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Journal Article


Johansson J, Jarocka E, Westling G, Nordström A, Nordström P. Hum. Mov. Sci. 2019; 66: 117-123.


Department of Community Medicine and Rehabilitation, Geriatric Medicine, Umeå University, Umeå, Sweden.


(Copyright © 2019, Elsevier Publishing)






BACKGROUND: We have previously shown that objective measurements of postural sway predicts fall risk, although it is currently unknown how limits of stability (LOS) might influence these results. RESEARCH QUESTION: How integrated postural sway and LOS measurements predict the risk of incident falls in a population-based sample of older adults.

METHODS: The sample for this prospective observational study was drawn from the Healthy Ageing Initiative cohort and included data collected between June 2012 and December 2016 for 2396 men and women, all 70 years of age. LOS was compared to postural sway with measurements during eyes-open (EO) and eyes-closed (EC) trials, using the previously validated Wii Force Plate. Fall history was assessed during baseline examination and incident falls were collected during follow-up at 6 and 12 months. Independent predictors of incident falls and additional covariates were investigated using multiple logistic regression models.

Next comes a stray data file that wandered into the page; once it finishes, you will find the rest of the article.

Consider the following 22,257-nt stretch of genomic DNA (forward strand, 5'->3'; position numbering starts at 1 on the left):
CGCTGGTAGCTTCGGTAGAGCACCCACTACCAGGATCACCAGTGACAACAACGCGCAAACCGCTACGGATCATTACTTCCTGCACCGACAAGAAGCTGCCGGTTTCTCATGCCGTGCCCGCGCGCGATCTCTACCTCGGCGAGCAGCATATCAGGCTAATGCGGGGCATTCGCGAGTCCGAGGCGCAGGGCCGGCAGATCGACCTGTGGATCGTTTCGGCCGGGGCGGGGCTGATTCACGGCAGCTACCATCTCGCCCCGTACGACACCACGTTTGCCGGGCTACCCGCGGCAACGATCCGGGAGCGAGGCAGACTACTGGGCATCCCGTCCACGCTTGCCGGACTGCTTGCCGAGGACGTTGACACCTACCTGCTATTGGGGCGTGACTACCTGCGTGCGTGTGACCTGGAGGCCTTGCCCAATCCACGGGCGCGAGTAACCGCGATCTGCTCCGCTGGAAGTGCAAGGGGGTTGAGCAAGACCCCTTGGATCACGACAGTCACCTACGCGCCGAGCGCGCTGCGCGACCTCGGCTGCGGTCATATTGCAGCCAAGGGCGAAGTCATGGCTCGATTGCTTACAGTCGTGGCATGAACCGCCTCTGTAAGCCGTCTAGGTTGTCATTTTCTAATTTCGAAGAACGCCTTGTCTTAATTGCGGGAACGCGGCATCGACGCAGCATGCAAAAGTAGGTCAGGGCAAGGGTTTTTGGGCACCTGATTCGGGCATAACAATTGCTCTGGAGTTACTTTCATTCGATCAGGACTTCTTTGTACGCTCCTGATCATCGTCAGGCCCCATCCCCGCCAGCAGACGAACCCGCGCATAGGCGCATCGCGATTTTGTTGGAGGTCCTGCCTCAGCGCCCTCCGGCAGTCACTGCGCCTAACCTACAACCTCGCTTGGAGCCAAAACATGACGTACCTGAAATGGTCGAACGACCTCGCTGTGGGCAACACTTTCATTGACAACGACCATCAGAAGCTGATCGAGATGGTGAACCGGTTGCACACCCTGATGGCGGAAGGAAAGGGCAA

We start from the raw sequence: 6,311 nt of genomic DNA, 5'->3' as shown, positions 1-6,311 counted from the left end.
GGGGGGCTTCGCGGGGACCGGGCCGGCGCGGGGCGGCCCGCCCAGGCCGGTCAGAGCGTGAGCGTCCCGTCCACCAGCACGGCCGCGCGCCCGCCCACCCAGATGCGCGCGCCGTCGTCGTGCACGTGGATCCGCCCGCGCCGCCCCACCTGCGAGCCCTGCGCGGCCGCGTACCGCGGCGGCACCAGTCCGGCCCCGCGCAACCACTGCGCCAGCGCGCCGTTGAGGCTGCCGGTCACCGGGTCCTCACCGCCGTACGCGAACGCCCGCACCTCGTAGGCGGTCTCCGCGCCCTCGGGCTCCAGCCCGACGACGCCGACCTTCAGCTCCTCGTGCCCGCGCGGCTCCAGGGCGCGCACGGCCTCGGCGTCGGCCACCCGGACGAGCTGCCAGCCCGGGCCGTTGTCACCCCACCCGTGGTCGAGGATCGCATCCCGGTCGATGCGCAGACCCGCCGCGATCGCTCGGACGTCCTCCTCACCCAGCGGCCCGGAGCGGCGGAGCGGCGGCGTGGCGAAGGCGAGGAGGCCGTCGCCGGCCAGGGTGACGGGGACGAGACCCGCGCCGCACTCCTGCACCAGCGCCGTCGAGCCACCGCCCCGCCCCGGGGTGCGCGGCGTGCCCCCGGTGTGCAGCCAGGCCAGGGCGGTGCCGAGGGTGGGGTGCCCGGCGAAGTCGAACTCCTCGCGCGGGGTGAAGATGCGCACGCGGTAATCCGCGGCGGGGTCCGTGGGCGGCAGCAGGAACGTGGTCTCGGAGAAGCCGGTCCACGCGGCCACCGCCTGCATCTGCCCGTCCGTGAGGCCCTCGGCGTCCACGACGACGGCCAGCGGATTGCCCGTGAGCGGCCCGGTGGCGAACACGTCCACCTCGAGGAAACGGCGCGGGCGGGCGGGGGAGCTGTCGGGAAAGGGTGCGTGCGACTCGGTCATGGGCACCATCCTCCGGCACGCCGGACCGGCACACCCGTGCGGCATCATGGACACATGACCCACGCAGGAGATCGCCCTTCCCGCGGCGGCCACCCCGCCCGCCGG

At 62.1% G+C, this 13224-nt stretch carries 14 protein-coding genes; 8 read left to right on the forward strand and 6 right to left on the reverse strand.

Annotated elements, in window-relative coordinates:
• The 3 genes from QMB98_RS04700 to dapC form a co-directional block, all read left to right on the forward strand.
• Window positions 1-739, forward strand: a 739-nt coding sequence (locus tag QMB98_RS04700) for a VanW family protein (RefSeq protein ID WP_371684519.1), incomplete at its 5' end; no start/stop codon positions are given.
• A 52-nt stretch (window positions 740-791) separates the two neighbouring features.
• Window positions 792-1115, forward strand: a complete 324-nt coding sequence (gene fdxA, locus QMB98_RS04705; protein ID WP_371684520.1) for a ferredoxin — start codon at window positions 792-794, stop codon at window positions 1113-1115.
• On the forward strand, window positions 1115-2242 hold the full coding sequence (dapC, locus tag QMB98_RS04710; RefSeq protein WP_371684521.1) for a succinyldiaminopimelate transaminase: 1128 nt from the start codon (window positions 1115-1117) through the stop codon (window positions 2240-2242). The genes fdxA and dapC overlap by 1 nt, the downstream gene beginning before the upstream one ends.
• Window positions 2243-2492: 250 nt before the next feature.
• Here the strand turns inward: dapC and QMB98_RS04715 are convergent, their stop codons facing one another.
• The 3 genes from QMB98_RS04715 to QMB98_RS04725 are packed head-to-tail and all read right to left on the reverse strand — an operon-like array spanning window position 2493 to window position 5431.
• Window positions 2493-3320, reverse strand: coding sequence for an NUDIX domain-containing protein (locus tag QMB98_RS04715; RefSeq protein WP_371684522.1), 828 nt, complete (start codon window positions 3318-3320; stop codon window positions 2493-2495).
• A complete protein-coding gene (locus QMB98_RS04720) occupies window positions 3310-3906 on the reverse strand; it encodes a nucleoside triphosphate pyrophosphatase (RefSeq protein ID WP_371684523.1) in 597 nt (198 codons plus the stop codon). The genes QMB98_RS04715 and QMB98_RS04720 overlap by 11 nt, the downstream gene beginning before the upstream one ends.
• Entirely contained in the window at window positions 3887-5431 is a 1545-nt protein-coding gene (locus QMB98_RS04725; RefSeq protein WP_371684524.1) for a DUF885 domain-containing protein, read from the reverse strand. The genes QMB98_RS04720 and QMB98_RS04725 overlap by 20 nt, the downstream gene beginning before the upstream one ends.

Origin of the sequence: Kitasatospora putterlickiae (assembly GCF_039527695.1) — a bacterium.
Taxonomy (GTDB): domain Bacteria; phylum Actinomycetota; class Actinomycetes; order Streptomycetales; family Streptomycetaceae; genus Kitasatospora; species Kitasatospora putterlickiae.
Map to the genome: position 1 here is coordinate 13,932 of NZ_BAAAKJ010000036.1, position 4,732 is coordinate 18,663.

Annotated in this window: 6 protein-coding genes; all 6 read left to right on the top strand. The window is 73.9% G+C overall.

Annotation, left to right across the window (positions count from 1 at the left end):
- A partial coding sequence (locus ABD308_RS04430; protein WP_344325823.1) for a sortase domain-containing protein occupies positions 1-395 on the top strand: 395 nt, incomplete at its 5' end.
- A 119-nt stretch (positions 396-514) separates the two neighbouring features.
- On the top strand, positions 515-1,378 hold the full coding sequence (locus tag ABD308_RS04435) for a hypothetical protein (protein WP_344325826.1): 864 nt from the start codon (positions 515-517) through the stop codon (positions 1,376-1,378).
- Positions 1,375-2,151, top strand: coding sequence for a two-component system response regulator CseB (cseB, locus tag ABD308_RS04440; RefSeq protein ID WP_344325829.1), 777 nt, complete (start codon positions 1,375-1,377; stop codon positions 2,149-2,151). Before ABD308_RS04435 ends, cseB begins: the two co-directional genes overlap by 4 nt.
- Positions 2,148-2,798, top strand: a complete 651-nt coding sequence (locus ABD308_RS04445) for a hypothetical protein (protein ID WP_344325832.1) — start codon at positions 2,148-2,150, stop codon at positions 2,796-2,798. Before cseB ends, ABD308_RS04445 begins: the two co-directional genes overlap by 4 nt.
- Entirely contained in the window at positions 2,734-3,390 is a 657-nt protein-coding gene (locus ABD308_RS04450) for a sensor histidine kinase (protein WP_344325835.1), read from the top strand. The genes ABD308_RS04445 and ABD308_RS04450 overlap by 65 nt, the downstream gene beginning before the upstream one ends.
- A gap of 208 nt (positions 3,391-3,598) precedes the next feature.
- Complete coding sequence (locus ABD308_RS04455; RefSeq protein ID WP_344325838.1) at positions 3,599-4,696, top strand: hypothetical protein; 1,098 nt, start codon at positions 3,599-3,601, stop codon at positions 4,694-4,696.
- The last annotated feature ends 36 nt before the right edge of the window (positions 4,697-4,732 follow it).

RESULTS: During follow-up, 337 out of 2396 participants (14%) had experienced a fall. Unadjusted regression models from the EO trial revealed increased fall risk by 6% (OR 1.06, 95% CI 1.02-1.11) per each centimeter squared increase in sway area and by 16% (OR 1.16, 95% CI 1.07-1.25) per 1-unit increase in Sway-Area-to-LOS ratio. Odds ratios were generally lower when analyzing EC trials and only slightly attenuated in fully adjusted models. SIGNIFICANCE: Integrating postural sway and LOS parameters provides valid fall risk prediction and a holistic analysis of postural stability. Future work should establish normative values and evaluate clinical utility of these measures.

Copyright © 2019 Elsevier B.V. All rights reserved.

Language: en


Cohort study; Incident falls; LOS; Objective measures; Postural sway


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